According to the theory of the Capital Asset Pricing Model (CAPM), total variance can be broken into two components, systematic variance and idiosyncratic variance. Which of the following events would be considered the most diversifiable according to the theory of the CAPM?

You have just sold an 'in the money' 6 month European put option on the mining company BHP at an exercise price of $40 for a premium of $3.

Which of the following statements best describes your situation?

Bonds X and Y are issued by different companies, but they both pay a semi-annual coupon of 10% pa and they have the same face value ($100), maturity (3 years) and yield (10%) as each other.

Which of the following statements is true?

A 10 year bond has a face value of $100, a yield of 6% pa and a fixed coupon rate of 8% pa, paid semi-annually. What is its price?

**Question 558** portfolio weights, portfolio return, short selling

An investor wants to make a portfolio of two stocks A and B with a target expected portfolio return of **16**% pa.

- Stock A has an expected return of
**8**% pa. - Stock B has an expected return of
**12**% pa.

What portfolio weights should the investor have in stocks A and B respectively?

What is the correlation of a variable X with itself?

The corr(X, X) or ##\rho_{X,X}## equals:

**Question 779** mean and median returns, return distribution, arithmetic and geometric averages, continuously compounding rate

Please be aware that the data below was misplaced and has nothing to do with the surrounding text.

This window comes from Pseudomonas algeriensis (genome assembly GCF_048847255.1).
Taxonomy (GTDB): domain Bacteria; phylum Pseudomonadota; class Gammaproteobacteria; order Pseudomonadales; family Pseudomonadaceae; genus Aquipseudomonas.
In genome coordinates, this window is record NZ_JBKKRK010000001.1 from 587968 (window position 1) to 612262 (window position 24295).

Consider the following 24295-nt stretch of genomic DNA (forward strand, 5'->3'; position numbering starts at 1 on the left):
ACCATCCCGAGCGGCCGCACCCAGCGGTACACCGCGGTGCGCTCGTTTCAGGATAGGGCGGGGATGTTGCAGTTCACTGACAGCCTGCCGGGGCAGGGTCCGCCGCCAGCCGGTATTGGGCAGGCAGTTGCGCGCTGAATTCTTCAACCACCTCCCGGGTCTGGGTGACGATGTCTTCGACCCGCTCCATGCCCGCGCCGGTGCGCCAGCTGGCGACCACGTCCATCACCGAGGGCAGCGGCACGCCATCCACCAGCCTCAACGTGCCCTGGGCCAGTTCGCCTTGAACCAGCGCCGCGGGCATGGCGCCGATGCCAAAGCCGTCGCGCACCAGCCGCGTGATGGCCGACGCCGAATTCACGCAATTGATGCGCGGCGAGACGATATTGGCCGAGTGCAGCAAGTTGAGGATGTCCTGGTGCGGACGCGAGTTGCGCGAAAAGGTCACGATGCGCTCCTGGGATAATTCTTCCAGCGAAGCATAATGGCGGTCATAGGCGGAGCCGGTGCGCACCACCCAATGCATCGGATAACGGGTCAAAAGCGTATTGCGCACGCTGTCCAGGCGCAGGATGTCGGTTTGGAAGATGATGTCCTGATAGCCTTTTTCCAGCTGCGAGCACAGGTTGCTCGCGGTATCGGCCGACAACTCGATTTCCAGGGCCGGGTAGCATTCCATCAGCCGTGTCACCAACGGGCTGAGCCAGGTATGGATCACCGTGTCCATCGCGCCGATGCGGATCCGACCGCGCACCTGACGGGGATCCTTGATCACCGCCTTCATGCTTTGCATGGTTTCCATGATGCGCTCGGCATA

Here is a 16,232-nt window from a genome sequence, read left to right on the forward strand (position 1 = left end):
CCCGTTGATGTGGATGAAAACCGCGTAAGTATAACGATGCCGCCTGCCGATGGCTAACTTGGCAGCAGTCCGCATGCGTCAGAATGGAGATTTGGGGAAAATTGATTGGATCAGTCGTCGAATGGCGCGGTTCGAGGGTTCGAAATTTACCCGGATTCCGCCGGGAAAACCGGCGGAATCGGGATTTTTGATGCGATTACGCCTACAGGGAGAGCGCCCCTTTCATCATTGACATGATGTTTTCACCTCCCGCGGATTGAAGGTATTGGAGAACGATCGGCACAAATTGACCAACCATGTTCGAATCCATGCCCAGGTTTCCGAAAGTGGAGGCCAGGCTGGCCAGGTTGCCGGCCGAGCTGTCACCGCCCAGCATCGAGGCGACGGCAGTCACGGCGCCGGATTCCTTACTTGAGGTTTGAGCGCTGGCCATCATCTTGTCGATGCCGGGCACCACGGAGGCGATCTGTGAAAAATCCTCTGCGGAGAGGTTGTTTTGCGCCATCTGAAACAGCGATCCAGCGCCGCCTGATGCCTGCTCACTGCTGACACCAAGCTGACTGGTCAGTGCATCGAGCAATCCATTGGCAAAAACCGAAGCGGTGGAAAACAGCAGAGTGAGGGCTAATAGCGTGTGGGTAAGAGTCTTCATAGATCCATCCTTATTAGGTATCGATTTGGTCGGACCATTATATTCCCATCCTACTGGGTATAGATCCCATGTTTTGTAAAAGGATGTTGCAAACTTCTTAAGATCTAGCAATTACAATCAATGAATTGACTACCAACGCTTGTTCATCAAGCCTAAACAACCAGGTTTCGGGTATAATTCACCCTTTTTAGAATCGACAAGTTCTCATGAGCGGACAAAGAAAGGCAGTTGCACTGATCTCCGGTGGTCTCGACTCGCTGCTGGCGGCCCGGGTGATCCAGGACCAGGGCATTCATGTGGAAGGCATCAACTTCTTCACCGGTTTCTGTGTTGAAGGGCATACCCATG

Fred owns some BHP shares. He has calculated BHP’s monthly returns for each month in the past 30 years using this formula:

###r_\text{t monthly}=\ln \left( \dfrac{P_t}{P_{t-1}} \right)###He then took the arithmetic average and found it to be **0.8**% per month using this formula:

He also found the standard deviation of these monthly returns which was **15**% per month:

Assume that the past historical average return is the true population average of future expected returns and the stock's returns calculated above ##(r_\text{t monthly})## are normally distributed. Which of the below statements about Fred’s BHP shares is **NOT** correct?

**Question 925** mean and median returns, return distribution, arithmetic and geometric averages, continuously compounding rate, no explanation

The arithmetic average and standard deviation of returns on the ASX200 accumulation index over the 24 years from 31 Dec 1992 to 31 Dec 2016 were calculated as follows:

###\bar{r}_\text{yearly} = \dfrac{ \displaystyle\sum\limits_{t=1992}^{24}{\left( \ln \left( \dfrac{P_{t+1}}{P_t} \right) \right)} }{T} = \text{AALGDR} =0.0949=9.49\% \text{ pa}###

###\sigma_\text{yearly} = \dfrac{ \displaystyle\sum\limits_{t=1992}^{24}{\left( \left( \ln \left( \dfrac{P_{t+1}}{P_t} \right) - \bar{r}_\text{yearly} \right)^2 \right)} }{T} = \text{SDLGDR} = 0.1692=16.92\text{ pp pa}###

Assume that the log gross discrete returns are normally distributed and that the above estimates are true population statistics, not sample statistics, so there is no standard error in the sample mean or standard deviation estimates. Also assume that the standardised normal Z-statistic corresponding to a one-tail probability of **2.5**% is exactly **-1.96**.

Which of the following statements is **NOT** correct? If you invested $1m today in the ASX200, then over the next 4 years:

**Question 976** comparative advantage in trade, production possibilities curve, no explanation

Arthur and Bindi are the only people on a remote island. Their production possibility curves are shown in the graph.

Which of the following statements is **NOT** correct?